[Standards] Binary data over XMPP

Dave Cridland dave at cridland.net
Mon Nov 12 10:19:39 UTC 2007


On Sat Nov 10 02:07:08 2007, Justin Karneges wrote:
> On Friday 09 November 2007 3:35 pm, Dave Cridland wrote:
> > ubiquitous encryption
> 
> Best laugh of the day!
> 
> 
Oh, I'm not laughing.


> Other protocols have been fighting this battle for years.  Is XMPP  
> so much different?  I can see the headlines: "XMPP finally gets  
> everyone in the world to use encryption.  Email working group  
> wasted their lives."

To understand why those efforts failed, it's worth looking at what's  
changed over the years.

When Internet Mail started, it was purely an interoperability  
facility between heterogeneous systems - as were pretty well all  
protocols back then. You can see this in the way that an email  
address is specified - there's no specification at all for the  
local-part - it can contain pretty much anything at all, it may or  
may not be case-sensitive, etc.

As I said, most protocols of the time were similar. FTP exposes the  
host's filesystem semantics, so using FTP requires that you know the  
remote host's filesystem layout. IMAP, similarly, exposes the host's  
mailbox layout and hierarchy - giving endless fun for client  
developers who usually expect all IMAP servers to look the same.

So providing any end-to-end service over email is tricky, because the  
majority of email servers - still - are not "Internet" mailservers,  
but LAN mail systems that have a gateway. (Exchange is, now, finally  
dealing with Internet Mail internally, but until very recently it was  
X.400 internally, and was much happier talking X.400 P1 rather than  
ESMTP). Hence most ESMTP extensions assume that somewhere, the  
Internet Mail system stops, and gets gatewayed into something local.

A sea-change (or paradigm shift, if you like playing buzzword bingo)  
in protocol design happened around the early 90's, when protocol  
designers shifted from exposing local semantics into providing a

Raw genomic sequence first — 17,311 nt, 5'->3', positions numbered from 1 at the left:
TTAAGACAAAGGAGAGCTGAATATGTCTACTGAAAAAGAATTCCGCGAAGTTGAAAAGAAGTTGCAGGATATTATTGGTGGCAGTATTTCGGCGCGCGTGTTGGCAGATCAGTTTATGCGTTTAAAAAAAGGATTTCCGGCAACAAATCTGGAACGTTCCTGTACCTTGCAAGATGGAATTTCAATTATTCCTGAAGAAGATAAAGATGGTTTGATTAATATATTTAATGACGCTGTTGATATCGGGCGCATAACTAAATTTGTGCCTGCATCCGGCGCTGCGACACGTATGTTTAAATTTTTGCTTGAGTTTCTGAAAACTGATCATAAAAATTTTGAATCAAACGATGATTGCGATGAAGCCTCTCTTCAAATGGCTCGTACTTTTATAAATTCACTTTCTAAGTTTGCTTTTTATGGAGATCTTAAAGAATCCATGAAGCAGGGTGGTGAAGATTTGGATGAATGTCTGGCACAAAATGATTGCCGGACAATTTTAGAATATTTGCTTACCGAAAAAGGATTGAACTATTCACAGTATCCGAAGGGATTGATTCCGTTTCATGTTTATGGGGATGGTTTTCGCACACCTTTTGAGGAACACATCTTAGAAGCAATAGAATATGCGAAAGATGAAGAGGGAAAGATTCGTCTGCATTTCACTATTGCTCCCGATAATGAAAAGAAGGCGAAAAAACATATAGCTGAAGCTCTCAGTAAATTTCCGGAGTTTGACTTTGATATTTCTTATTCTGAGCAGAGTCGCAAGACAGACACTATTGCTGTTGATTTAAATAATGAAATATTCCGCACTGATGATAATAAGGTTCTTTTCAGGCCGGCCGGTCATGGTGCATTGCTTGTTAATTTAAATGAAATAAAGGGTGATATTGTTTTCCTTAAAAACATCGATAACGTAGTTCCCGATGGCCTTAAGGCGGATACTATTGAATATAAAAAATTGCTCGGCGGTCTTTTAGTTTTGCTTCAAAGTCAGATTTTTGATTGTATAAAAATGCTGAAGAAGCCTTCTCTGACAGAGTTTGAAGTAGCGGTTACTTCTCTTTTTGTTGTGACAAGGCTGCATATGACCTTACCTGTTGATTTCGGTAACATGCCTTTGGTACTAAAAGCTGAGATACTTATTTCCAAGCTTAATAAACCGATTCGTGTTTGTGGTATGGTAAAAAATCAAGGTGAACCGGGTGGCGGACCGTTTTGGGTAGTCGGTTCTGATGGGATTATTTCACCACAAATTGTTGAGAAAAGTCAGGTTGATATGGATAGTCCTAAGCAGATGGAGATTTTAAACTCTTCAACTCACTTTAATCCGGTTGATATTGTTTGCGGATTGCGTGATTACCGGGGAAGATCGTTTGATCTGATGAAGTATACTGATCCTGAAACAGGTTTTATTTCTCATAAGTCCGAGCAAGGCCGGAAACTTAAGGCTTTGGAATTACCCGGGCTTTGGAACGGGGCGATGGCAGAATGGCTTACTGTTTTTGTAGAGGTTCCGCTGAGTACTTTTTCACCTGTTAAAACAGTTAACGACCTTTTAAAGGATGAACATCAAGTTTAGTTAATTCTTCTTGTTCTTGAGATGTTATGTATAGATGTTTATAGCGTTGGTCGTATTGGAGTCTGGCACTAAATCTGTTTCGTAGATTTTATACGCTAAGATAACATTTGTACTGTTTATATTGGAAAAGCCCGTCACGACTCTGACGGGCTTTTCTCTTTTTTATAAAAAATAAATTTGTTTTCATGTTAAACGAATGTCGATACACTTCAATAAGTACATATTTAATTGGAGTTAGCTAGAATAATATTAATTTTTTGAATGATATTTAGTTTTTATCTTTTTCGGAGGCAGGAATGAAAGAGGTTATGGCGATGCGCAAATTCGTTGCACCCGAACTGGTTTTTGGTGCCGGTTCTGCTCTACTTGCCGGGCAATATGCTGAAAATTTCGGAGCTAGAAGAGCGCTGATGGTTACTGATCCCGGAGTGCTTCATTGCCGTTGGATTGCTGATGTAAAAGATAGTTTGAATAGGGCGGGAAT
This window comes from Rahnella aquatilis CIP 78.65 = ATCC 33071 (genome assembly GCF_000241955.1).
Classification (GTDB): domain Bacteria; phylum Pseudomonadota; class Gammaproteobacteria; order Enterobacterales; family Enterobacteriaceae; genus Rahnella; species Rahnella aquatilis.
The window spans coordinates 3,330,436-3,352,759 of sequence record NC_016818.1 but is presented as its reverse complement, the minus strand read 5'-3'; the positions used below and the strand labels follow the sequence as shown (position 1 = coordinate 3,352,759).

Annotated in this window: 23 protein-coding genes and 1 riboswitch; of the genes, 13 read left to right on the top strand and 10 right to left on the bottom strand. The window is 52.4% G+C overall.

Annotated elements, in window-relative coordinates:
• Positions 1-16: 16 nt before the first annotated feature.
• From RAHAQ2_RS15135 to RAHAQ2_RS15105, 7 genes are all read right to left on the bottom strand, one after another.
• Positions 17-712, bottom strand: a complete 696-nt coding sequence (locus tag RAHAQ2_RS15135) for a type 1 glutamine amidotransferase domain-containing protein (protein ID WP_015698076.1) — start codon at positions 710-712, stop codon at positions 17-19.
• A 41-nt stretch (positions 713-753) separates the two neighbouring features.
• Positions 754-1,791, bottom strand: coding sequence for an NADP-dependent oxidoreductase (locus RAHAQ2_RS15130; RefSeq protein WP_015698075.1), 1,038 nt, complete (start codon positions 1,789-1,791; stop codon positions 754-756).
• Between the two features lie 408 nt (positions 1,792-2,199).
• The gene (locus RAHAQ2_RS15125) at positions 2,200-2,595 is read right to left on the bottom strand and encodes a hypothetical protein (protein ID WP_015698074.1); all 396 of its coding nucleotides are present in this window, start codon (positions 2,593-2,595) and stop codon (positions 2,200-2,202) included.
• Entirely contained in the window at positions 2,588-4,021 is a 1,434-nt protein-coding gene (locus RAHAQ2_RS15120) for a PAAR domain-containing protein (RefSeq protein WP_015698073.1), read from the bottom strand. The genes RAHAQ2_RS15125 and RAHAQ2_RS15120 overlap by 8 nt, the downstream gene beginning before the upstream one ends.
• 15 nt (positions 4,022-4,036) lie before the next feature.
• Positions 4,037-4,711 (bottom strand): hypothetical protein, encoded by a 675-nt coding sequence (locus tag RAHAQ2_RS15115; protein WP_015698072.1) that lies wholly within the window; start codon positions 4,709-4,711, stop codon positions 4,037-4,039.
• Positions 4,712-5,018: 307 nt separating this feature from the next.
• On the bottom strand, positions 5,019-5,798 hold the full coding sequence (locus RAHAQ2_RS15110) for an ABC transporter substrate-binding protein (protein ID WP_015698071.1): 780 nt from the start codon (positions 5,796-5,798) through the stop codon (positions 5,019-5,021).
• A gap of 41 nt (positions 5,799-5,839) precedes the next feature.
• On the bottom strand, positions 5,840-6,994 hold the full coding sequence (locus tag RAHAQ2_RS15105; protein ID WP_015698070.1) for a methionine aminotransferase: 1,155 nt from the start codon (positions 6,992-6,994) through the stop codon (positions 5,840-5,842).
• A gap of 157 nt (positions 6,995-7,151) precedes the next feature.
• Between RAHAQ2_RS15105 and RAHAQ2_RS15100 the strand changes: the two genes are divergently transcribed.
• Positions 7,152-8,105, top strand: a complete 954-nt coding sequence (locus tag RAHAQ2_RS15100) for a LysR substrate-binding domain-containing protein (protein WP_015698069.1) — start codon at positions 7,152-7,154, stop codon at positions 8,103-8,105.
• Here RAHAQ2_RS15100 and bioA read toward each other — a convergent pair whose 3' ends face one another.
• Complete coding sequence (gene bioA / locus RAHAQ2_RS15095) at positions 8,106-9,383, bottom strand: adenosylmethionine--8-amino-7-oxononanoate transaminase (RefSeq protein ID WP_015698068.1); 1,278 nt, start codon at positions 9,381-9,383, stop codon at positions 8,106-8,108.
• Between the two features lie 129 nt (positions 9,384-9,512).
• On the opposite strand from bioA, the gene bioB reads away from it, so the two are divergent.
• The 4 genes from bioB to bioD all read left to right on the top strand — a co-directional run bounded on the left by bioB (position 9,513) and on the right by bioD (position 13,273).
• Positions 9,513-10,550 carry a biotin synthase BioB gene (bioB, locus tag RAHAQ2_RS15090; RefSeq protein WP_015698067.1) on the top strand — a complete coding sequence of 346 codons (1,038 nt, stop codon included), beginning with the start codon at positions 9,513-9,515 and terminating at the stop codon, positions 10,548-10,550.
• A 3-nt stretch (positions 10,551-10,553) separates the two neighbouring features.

homogenous model. XMPP is a late protocol, by this metric, as is  
HTTP. Many protocols have shifted toward this style, too - FTP now  
has TVFS, IMAP servers increasingly provide a fairly homogeneous  
layout, etc. This makes deploying end to end services significantly  
easier.

The other factor is that email isn't a close-knit community. At the  
SDO level it is - the majority of email standards developers know  
each other to some degree. However the vast majority of client - and  
even server - developers don't participate. This contrasts heavily  
with XMPP, where the vast majority of client and server developers  
are active on this list.

Finally, we're a much younger protocol. Email is thoroughly ancient,  
and encryption is a comparitively new issue, and even there, multiple  
paths have been explored, and problems discovered. We've got the  
benefit of hindsight here - we know which bits have proven difficult  
to deploy, and which bits have proven easy. We know what end-users  
actually want, as well. All of this knowledge has effectively come  
from email.

I strongly suspect that we're in a much better position to achieve  
ubiquitous (or near ubiquitous) encryption than email ever was, and I  
certainly don't think that it's worth giving up before we've started.

Dave.
-- 
Dave Cridland - mailto:dave at cridland.net - xmpp:dwd at jabber.org
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  - http://dave.cridland.net/
Infotrope Polymer - ACAP, IMAP, ESMTP, and Lemonade



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